NASHVILLE, Tenn. (WTVF) — As the preseason number one team in the nation, expectations were high for the Vandy Boys entering 2019. They more than lived up to them.
One year ago today Vanderbilt captured the College World Series title with an 8-2 victory over Michigan, capping a remarkable season.
“It wasn’t good enough just to win the conference, we needed to win the tournament,” Vanderbilt head coach Tim Corbin said this week. “It wasn’t good enough just to win the tournament, we had to win a regional, super regional, World Series and so on.”
With a veteran lineup loaded with future pros like J.J. Bleday, Austin Martin and Pat DeMarco, and a pitching staff of power arms like Mason Hickman, Kumar Rocker and closer Tyler Brown, Vanderbilt would achieve all those things. The Commodores won a SEC record 59 games and pulled off the rare conference double, capturing both the regular season and tournament championships. It was the first time they had completed the sweep since 2007.
Vandy then rolled through regional play and battled back from a game one loss against Duke in the Super Regional, thanks in large part to Rocker’s 19-strikeout no-hitter in game two, to reach the College World Series for the first time since 2015.
“For the first two days they just enjoyed Omaha,” Corbin said. “But once the opening ceremonies were concluded it was like, ‘alright, here we go. Let’s go. Now it’s business.’”
Vanderbilt would beat Battle of the Barrel rival Louisville in its opening game in Omaha, then take out SEC foe Mississippi State before meeting the Cardinals again. DeMarco’s top of the ninth base hit gave the Commodores their first lead of the game and proved to be the game-winning hit in a 3-2 victory that sent them to the finals against Michigan.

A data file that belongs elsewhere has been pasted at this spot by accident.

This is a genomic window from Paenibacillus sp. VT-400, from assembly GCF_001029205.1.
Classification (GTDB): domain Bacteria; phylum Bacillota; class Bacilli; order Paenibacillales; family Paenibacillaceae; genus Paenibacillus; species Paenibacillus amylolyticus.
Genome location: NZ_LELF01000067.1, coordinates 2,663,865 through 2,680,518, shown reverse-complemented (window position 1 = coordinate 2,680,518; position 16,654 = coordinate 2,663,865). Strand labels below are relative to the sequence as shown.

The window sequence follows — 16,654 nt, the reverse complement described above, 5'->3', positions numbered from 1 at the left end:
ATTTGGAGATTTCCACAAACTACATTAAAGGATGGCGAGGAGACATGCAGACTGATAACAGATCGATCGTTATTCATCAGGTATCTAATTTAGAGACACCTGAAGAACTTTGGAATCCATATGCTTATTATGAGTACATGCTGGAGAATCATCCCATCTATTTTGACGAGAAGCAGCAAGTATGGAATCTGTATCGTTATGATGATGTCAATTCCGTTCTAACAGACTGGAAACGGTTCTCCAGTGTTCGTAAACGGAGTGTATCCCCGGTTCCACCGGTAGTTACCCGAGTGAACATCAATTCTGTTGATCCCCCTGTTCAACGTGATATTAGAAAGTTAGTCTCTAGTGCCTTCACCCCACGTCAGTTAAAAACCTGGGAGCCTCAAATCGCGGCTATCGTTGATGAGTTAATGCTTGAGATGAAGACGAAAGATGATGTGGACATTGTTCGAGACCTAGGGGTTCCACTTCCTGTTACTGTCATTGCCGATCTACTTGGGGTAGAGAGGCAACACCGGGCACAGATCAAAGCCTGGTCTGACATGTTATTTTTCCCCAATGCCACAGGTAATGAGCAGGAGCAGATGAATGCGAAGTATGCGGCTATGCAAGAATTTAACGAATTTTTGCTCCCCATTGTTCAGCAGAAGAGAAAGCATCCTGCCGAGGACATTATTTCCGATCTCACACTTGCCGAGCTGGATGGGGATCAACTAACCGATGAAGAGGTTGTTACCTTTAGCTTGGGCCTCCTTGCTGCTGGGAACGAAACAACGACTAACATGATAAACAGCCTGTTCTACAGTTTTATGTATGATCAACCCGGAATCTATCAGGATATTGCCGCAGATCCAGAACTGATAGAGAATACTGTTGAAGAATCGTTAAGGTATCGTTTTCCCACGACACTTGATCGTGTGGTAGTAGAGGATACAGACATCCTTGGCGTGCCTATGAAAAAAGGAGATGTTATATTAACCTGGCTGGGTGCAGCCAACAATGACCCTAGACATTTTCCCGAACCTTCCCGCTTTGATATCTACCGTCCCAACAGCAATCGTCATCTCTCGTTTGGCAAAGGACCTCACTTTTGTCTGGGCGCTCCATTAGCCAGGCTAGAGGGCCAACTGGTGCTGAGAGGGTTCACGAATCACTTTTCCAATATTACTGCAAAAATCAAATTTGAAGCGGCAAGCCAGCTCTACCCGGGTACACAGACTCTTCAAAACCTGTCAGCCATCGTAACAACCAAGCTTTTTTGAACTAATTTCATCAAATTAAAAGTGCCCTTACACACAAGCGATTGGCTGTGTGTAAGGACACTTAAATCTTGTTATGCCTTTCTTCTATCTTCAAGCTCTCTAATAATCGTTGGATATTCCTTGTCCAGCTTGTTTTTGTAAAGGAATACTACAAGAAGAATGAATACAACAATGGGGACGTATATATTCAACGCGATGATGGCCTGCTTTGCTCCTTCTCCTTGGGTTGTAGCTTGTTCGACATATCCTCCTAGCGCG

After an opening game loss, Corbin once again handed the ball to his freshman phenom Rocker. And just like against Duke in the super regional, Rocker delivered a gem. He allowed just one run on three hits while striking out 11 over 6 1/3 innings of work in a 4-1 win.
“His progression throughout the year was amazing,” Corbin said. “From a guy who started the year with his first game in Arizona and only pitching an inning and a third, to a guy that was pitching no-hitters in the Super Regional and got two wins in Omaha, that’s outstanding work, obviously. He was the College World Series MVP.”
That victory set up a decisive game three. Hickman threw six strong innings and DeMarco jumpstarted the offense once again with a second inning home run. Stephen Scott drove in a pair of runs as Vanderbilt took control of the game.
DeMarco caught the final out in centerfield to seal an 8-2 win and spark a wild celebration. Corbin embraced his coaching staff and then family in the dugout, but then turned his attention to the celebration of his players that had dogpiled on the mound in front of more than 20,000 fans at Omaha’s T.D. Ameritrade Park.
“It is (about) the boys,” Corbin said. “It’s what they do to put our program in position and to put themselves in a position to have success.”
The pinnacle moment was especially sweet for this Vandy team full of upperclassman, many of whom were in or already connected to the program four years earlier when star freshman Donny Everett died in a tragic drowning accident on the even of the NCAA Tournament. Grief-stricken, the 2016 Commodores lost their first two tournament games, and the dark cloud of Everett’s sudden passing hung over the program for some time.
Everett’s parents remain close to the program and were in Omaha to watch the CWS. They joined the team on the field for the championship celebration and trophy presentation.
“To go through what may have been the toughest situation that they’ve ever gone through and then be able to circle back and enjoy something that few people enjoy (is incredible),” Corbin said. “And to see the Everetts be a part of that (was) icing on the cake.”
It was an unforgettable night that provided memories that will last a lifetime. And cemented a Vanderbilt team that started the year no. 1 and finished the season no. 1 as one of the greatest teams in college baseball history.
“For them to do what they did from start to finish may never be done again,” Corbin said. “I just think it’s a rarity in college sports to have that type of consistency from the day you start to the day you finish.